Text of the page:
Food idioms

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    Newsun Dreamer Thành viên thân thiết

    Food idioms

    All these idioms use food items in some way.

    be the apple of someone's eye = be someone's favourite person: "She's the apple of her father's eye."
    in apple-pie order = in perfect order: "Her house was in apple-pie order, with nothing out of place."
    be as nice as pie = be extremely nice and charming, so that you can fool people: "She can be as nice as pie, but don't trust her!"
    eat humble pie = have to take back what you said, because you have been proved wrong: "He'll have to eat humble pie now. Serve him right - he tried to make us all look bad."
    have your fingers in every pie = be involved in many different things: "You can't do anything without him knowing - he has his fingers in every pie."
    a piece of cake = be extremely simple: "This program is a piece of cake to use."
    sell like hot cakes = sell quickly in large quantities: "His book is selling like hot cakes."
    full of beans = be full of energy: "You're full of beans today - it's nice to see you so lively!"
    beef about something = complain about something: "He's always beefing about the pay."
    beef something up = give something extra appeal: "If we beef up the window display, more people might come into the shop."
    be your bread and butter = be your main source of income: "Although they run a taxi service, car sales are their bread and butter."
    be like chalk and cheese = be completely different: "I don't know why they got married - they're like chalk and cheese."
    be like peas in a pod = be identical to someone: "Those two are like peas in a pod."
    cheesy = predictable and unimaginative: "I don't want to see that film again - it's really cheesy."
    sour grapes = say something bad because you didn't get what you wanted: "Don't listen to him complain - it's only sour grapes because you got the job and he didn't."
    play gooseberry = go somewhere with a couple who would prefer to be on their own: "I'd rather not come to the cinema with you two - I'd just feel I was playing gooseberry."
    a couch-potato = someone who never goes out or exercises: "He watches TV all day - what a couch-potato!"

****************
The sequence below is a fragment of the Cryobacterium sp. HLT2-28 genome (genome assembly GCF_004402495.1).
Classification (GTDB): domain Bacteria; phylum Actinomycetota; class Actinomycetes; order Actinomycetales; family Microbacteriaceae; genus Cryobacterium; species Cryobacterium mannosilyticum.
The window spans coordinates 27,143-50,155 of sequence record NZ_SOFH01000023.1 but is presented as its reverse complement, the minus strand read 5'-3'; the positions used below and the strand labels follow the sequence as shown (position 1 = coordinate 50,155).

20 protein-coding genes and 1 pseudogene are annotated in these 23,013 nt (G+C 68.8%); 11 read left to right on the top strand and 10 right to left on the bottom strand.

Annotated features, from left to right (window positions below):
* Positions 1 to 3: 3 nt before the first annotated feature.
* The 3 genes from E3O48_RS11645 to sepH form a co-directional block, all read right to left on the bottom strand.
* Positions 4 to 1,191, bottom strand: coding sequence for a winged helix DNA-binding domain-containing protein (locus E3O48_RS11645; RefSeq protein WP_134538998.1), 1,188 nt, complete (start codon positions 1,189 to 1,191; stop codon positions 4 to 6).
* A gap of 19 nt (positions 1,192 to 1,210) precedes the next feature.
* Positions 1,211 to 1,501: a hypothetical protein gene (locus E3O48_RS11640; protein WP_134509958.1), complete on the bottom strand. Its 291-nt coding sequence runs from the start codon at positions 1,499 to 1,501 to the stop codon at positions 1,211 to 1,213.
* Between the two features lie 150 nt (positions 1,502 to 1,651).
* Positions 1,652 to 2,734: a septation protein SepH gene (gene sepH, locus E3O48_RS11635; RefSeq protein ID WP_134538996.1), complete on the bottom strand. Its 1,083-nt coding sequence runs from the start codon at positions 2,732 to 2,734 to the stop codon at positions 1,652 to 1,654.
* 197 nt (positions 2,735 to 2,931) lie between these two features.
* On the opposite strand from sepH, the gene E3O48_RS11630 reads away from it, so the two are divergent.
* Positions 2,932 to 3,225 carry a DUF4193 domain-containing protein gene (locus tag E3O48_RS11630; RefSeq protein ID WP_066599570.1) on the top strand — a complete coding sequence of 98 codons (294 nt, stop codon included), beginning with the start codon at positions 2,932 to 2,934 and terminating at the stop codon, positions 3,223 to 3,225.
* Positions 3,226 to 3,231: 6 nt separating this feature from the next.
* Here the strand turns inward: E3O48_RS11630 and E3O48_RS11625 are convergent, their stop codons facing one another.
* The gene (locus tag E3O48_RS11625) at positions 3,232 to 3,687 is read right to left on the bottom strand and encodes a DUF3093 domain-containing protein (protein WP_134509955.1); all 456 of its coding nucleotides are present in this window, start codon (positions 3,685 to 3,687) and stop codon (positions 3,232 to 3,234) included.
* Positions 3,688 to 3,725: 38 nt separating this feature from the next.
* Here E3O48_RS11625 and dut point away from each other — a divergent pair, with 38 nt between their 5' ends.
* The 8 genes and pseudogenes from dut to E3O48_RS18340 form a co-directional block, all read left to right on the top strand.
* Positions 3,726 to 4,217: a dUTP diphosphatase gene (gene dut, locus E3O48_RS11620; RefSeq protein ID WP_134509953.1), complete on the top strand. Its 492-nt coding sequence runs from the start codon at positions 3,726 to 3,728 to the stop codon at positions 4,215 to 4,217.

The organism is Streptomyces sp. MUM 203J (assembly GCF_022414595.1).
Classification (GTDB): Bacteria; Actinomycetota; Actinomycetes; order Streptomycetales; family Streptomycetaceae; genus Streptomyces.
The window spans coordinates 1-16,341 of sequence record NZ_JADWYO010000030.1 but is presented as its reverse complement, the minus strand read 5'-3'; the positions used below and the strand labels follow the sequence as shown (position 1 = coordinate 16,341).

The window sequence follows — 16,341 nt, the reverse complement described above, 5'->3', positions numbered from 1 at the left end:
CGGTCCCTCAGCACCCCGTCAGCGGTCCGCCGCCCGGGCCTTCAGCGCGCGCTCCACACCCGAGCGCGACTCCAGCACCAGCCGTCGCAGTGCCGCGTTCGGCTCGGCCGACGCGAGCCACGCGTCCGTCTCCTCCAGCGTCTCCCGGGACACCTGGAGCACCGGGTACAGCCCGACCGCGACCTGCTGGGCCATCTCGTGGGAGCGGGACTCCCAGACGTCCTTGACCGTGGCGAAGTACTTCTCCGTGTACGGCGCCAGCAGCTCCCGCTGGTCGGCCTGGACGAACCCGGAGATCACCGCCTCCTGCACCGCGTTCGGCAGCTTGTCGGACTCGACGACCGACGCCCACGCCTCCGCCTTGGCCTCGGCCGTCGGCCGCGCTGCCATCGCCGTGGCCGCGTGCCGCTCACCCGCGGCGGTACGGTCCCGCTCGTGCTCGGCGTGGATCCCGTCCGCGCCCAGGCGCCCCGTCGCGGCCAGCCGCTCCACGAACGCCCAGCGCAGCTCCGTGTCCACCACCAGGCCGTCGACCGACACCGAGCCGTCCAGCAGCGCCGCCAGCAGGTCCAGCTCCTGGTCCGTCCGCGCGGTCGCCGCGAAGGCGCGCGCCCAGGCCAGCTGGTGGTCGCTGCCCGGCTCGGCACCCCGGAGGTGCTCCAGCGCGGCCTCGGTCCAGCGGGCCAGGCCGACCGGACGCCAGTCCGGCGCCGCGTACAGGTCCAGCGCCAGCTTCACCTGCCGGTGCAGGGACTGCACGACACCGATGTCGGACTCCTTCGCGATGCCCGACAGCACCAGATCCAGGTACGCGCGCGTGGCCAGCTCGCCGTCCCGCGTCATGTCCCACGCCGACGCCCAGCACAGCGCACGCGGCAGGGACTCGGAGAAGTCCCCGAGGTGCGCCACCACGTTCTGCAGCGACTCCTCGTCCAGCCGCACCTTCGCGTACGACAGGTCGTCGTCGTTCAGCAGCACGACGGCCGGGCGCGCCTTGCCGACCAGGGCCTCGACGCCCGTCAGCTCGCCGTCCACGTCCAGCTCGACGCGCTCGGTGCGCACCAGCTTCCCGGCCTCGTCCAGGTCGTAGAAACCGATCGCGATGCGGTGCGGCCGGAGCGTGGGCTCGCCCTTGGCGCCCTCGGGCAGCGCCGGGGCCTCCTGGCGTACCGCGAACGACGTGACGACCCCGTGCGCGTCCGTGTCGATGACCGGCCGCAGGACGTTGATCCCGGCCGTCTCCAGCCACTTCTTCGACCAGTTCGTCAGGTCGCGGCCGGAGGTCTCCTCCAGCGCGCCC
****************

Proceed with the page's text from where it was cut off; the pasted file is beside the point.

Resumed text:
like butter wouldn't melt in your mouth = appear innocent: "When I asked her about the missing money, she tried to look like butter wouldn't melt in her mouth."
    bring home the bacon = earn money for necessary things, like food: "He brings home the bacon in that family."
    the way the cookie crumbles = the way things are: "I'm sorry I didn't get the promotion, but that's the way the cookie crumbles."
    have someone eat out of your hand= have control over someone: "He has her eating out of his hand - it's sad."
    eat someone out of house and home = eat a lot of food: "Her children eat her out of house and home."
    eat into your savings = spend some of your savings: "We can't afford a new car, unless we eat into our savings."
    eating for two = be pregnant and so eating more: "Good news, darling. The doctor says I'm eating for two now."
    eat your heart out! = telling someone they should be jealous of you: "I'm going on holiday to Jamaica - eat your heart out!"
    not your cup of tea = something that you don't like much: "Football isn't my cup of tea."
    a square meal = a filling meal: "You need a square meal after all that exercise."
    it smells fishy = something that is suspicious: "He wants to do all the housework for you? That smells fishy to me!"
    small fry / small beer = something or someone unimportant: "Sales last year are small fry compared to now - we're doing really well."
    roll out the barrel = prepare to have a good time: "Roll out the barrel - we're celebrating our exam results."
    rhubarb, rhubarb = saying something completely unimportant: "There's that politician again on televison - rhubarb, rhubarb."
     



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